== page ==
Indexed on: 17 Mar '07Published on: 17 Mar '07Published in: Journal of toxicology and environmental health. Part A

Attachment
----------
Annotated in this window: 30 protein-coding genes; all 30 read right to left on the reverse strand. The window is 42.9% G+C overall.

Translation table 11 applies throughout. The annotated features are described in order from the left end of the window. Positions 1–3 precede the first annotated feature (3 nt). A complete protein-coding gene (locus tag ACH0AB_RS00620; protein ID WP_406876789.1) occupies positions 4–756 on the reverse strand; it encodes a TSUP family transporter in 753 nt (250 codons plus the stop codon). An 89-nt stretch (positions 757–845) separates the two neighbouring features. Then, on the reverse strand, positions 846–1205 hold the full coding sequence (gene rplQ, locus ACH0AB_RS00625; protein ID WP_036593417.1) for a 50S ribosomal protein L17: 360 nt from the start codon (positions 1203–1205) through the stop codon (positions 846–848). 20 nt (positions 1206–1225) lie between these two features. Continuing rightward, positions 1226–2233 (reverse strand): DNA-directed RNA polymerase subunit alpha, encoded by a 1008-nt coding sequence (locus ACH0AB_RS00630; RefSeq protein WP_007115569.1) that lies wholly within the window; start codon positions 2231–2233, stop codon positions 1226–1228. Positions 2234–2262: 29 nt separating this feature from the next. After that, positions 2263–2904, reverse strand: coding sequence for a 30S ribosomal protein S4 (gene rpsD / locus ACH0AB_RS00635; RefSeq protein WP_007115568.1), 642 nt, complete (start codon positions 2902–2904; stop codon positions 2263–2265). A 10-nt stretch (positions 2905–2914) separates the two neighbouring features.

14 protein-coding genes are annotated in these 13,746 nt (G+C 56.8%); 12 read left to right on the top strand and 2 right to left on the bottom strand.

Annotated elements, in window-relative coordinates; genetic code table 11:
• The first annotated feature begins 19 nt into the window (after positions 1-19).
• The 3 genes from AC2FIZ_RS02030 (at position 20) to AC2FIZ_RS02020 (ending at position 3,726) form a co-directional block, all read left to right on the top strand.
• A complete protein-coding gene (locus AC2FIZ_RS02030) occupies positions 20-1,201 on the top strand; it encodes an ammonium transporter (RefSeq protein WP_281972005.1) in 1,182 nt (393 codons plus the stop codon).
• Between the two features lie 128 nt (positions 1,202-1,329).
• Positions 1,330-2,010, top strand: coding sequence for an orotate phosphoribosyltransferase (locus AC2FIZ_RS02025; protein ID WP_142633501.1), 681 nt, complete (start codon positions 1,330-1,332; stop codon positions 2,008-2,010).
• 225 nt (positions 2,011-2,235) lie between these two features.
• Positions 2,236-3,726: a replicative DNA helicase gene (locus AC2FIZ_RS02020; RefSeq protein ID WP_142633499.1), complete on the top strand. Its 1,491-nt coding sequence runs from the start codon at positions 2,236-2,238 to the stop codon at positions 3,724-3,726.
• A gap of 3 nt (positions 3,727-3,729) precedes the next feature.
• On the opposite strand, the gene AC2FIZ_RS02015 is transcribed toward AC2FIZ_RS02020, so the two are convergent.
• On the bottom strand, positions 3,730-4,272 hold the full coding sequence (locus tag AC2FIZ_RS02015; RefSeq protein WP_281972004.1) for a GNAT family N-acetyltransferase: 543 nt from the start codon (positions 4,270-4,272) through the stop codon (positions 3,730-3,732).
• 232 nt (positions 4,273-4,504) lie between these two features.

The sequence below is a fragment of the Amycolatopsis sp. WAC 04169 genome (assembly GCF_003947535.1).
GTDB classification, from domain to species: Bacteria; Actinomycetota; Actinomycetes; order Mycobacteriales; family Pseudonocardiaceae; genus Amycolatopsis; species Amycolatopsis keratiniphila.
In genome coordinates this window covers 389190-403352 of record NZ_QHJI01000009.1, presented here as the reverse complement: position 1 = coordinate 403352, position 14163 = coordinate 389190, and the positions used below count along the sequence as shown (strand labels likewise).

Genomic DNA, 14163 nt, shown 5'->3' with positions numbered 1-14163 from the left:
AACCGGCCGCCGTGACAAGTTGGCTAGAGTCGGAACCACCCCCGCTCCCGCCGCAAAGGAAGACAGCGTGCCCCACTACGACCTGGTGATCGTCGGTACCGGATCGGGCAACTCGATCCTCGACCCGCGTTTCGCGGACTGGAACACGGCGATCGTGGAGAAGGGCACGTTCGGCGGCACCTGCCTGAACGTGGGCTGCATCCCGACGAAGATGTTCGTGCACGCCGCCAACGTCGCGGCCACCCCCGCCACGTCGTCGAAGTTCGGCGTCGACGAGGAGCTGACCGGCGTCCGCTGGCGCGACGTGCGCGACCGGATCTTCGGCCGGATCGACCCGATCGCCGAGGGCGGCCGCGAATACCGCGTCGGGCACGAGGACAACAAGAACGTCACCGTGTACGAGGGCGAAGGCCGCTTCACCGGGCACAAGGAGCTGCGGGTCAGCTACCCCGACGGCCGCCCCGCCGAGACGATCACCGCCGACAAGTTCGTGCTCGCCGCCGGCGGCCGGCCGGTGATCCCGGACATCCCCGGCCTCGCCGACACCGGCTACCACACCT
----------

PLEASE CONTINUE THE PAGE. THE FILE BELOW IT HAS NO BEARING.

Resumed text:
Air pollution in Caen, a city in northwestern France, comes mainly from motor vehicles. The aim of this study was to assess the public health impact of both acute (with immediate or short-term effects) and chronic (with long-term effects) exposure to PM10 (particulate matter <10 microm). The standard World Health Organization (WHO) methodology for a health impact assessment (HIA) was used to calculate the attributable deaths and hospital admissions. Population exposure was estimated from PM10 concentrations collected by the local air quality measurement network. The relative risks were modeled with exposure-risk functions established in epidemiologic studies in the general population. The APHEA-2 program, which combines European time-series studies, was used to assess effects from acute exposures and a meta-risk was calculated from cohort studies to assess the effects of chronic exposure. The health impact of chronic exposure from 1998 through 2002 was estimated at 168 (101-238) deaths. Acute exposure (relative to a baseline level of 10 microg/m3) led to 26 (17-35) deaths and 43 (22-67) hospital admissions during this period. A 10% daily decrease in pollution would reduce the number of expected deaths from short-term exposure by 19%, while achieving compliance with European Union regulations (daily mean in 2010: 50 microg/m3) would reduce them by less than 3%. Because the health impact of the pollution in Caen is due mainly to relatively moderate levels, reducing everyday pollution levels through long-term regulation would be more beneficial than avoiding pollution peaks.